The magnificent sights, amazing beaches, rich cultural heritage, great monuments, mountains, castles, remote monasteries and cheerful, hospitable people are the treasures making Kefalonia one of the most attractive destinations.
It is the biggest island of the Ionian Sea, at the outlet of Patraikos Bay, between Zante and Lefkada. It stretches over an area of 904 km2 with a coastline length of 250 km.
The island has a splendid natural beauty and a diversified geological structure with innumerable small bays and rich vegetation; the mountain Aenos (National Park since 1962 supporting rich flora and fauna) looks impressive from far away.
During the Byzantine period Kefalonia formed part of the province of Achaia and the prefecture of East Illyria. It was conquered by the Normans, the Franks, the Venetians and the Turks.
It joined the rest of Greece along with the other Ionian Islands, on May 21st, 1864. The inhabitants’ resistance against the Italians and the Germans during World War II was considerable.
The movie ‘’Captain Corelli’s Mandolin’’ shot in the natural scenery of the island refers to a history of the Resistance movement.
On foot – Argostoli
Argostoli is the island capital (as well as the capital of Kefalonia and Ithaca prefecture) since 1757. It is a modern town, which preserves its traditional character, built amphitheatrically with a view of the Koutavous lagoon, which is a crossing area for the migratory birds. The city has many neoclassical buildings, big squares, churches and remarkable cultural activity.
What to see in Argostoli:
The Archaeological Museum exhibiting important findings discovered in the whole island, mainly dating back to the Mycenaean period.
The Korgialeneios Library, one of the biggest libraries in Greece, housing more than 55,000 volumes and a great collection of Byzantine icons.
The Folklore and History Museum. It hosts exhibits associated with the history of the island (costumes, weapons, heirlooms etc.) and many every-day life objects.- The central and spacious Valianos square with the statue of the benefactor P. Vallianos, many cafes, restaurants and bars.
The Napier Garden. It was named after the British Governor Napier, who in the middle of the 19th century realized many infrastructure projects on the island and despite its limited space has a variety of trees.
The Rizospaston street, with palm trees and the monument to radical revolutionaries.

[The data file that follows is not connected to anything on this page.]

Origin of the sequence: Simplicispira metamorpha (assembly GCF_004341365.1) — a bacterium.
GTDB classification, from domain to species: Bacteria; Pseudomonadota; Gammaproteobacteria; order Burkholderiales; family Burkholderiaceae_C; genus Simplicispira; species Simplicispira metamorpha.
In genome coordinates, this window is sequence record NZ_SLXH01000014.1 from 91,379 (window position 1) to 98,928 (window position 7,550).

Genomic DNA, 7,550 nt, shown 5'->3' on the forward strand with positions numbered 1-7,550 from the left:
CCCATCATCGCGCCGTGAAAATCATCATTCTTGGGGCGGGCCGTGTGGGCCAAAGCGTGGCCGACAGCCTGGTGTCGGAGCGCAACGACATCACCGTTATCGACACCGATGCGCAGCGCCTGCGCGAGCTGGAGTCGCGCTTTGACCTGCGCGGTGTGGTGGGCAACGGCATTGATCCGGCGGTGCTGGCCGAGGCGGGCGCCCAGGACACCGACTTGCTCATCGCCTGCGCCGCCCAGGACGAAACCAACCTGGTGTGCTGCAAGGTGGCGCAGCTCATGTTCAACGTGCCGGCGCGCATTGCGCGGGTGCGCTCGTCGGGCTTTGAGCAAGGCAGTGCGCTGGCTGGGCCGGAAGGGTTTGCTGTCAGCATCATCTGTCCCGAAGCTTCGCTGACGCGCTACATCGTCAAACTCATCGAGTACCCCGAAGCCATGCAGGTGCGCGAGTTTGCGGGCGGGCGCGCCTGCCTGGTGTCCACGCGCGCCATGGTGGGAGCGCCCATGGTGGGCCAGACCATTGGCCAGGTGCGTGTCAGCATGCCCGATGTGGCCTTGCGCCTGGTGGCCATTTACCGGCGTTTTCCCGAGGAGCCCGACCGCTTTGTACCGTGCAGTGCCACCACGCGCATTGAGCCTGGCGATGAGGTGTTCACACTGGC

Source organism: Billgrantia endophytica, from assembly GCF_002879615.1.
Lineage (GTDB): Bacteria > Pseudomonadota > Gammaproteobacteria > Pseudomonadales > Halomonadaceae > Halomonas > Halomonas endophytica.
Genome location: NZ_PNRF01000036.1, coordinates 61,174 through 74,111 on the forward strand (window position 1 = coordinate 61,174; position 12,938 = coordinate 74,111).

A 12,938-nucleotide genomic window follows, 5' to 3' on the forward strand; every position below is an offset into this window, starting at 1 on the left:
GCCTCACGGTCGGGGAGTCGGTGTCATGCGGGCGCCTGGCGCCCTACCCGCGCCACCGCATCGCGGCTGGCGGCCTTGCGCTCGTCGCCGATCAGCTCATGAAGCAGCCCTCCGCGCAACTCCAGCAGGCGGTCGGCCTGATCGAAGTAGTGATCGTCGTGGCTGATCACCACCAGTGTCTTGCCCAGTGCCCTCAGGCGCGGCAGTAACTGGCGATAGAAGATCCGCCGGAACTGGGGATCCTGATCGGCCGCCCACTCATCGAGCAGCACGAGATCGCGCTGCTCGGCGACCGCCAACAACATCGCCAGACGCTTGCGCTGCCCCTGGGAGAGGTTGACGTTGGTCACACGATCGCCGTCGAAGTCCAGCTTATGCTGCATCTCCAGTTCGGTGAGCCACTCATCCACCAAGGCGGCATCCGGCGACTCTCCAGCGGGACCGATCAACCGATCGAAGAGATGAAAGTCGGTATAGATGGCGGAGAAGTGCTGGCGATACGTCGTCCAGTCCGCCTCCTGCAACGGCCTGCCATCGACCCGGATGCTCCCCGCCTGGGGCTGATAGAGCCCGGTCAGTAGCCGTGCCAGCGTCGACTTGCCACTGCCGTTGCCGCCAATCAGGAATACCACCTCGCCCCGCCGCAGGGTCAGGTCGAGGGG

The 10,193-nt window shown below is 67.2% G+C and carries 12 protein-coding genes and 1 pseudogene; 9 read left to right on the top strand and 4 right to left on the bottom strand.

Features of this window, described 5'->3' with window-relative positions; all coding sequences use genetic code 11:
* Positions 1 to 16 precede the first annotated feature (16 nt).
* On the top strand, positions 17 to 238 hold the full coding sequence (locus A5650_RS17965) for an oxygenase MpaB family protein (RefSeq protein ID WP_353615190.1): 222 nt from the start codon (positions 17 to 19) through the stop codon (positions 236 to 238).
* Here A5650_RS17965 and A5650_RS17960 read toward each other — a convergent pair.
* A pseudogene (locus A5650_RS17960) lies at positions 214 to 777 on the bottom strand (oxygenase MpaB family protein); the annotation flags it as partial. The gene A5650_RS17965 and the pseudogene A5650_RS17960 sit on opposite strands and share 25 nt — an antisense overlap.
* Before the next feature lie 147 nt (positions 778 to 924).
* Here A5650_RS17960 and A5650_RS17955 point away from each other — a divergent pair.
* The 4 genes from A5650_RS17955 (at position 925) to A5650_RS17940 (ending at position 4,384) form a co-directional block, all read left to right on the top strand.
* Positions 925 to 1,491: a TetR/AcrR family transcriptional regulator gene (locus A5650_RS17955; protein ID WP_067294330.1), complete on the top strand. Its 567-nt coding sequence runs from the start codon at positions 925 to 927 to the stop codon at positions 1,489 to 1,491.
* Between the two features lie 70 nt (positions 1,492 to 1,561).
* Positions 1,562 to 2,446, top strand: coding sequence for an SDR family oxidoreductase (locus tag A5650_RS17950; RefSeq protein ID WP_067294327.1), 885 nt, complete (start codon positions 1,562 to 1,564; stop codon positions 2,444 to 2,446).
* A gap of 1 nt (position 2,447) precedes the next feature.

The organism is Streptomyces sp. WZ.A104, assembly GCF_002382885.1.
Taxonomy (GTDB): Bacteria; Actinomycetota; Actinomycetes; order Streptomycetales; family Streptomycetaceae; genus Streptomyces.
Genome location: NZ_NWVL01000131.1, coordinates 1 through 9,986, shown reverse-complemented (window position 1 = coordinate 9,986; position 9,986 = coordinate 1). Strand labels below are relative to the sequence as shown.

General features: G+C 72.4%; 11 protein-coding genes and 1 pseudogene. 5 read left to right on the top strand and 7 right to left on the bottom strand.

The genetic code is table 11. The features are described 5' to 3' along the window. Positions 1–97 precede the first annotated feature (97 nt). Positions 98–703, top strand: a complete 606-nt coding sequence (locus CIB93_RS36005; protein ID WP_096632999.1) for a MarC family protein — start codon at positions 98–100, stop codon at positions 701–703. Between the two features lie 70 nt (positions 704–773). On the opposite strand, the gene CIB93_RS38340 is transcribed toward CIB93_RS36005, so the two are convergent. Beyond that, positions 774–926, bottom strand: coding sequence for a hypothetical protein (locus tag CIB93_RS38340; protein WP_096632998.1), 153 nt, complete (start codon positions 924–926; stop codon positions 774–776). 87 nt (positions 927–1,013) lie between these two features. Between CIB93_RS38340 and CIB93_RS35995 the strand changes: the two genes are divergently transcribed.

Lithostroto, the central street of the town, with commercial stores and many meeting points for young people.
The Kampanas square situated in the middle of the Lithostroto, with the belfry bearing the same name (recently renovated according to the plans of the original tower which collapsed during the earthquakes of 1953), offering an amazing view of the town and the Koutavou Lagoon.
The 900 meter long Drapano stone bridge (or Devoset bridge) built by the English in 1813 in order to connect Argostoli to the opposite coast. – The coastal Public Market – where you will find the bust of the Kefalonian poet Nikos Kavadias. – The “Farao” Hill offering a panoramic view to the town.
The Katavothres, which are situated near the lighthouse of Aghioi Theodoroi. These are caves, where the sea waters enter and pass through them reaching Sami at the other side of the island after a 14 day journey .- The Aghioi Theodoroi lighthouse at the end of the peninsula of Lassi, where the sunset is majestic.- The “Giro of Lassi”, a seaside road which leads from the town to Lassi.- The “Vinaries Wine Storehouse”, in “Thalassomylos”, hosting an exhibition of wine and local products.
Kefalonia is the biggest Greek island in the area of the Ionian Sea and Mount Ainos is the highest mountain in the same area, with an altitude that surpasses 1,600 m. Mount Ainos is well known not only for its altitude but also due to its dense forest of Kefalonian fir trees (Abies cephalonica), which dominate at the upper altitudes.
This species is endemic to Greece and was described for the first time in the same region. In the area three different habitats can be discerned: the fir tree forest, which can be pure or at lower altitudes be mixed with elements of maquis (Arbutus ssp. Quercus ssp. etc.), the rocky or pebbly slopes which are characterized by more sparse vegetation and on which one can often come across interesting floral elements and the rocky peaks and the non-forested upper regions of Mount Ainos, on which several endemic plants of Kefalonia or the Ionian Islands can be found.
The area has been designated as a National Park.
The fir forest of Mount Ainos as an ecosystem and as a natural heritage is of particular significance as it is the only one of its kind in the Ionian region. It is also noted that the significance of this forest lies in the genetic pureness of the species Abies cephalonica, since in mainland areas of Greece, where this species can also be found, it is often crossbred with the Balkan fir species Abies borisii-regis. Mount Ainos is important from a biogeographical point of view since on its slopes and peaks endemic plant species can be found.
Also, the spread pattern of several plant species which are found in the area indicate close biogeographical ties between the Greek and Italian peninsulas.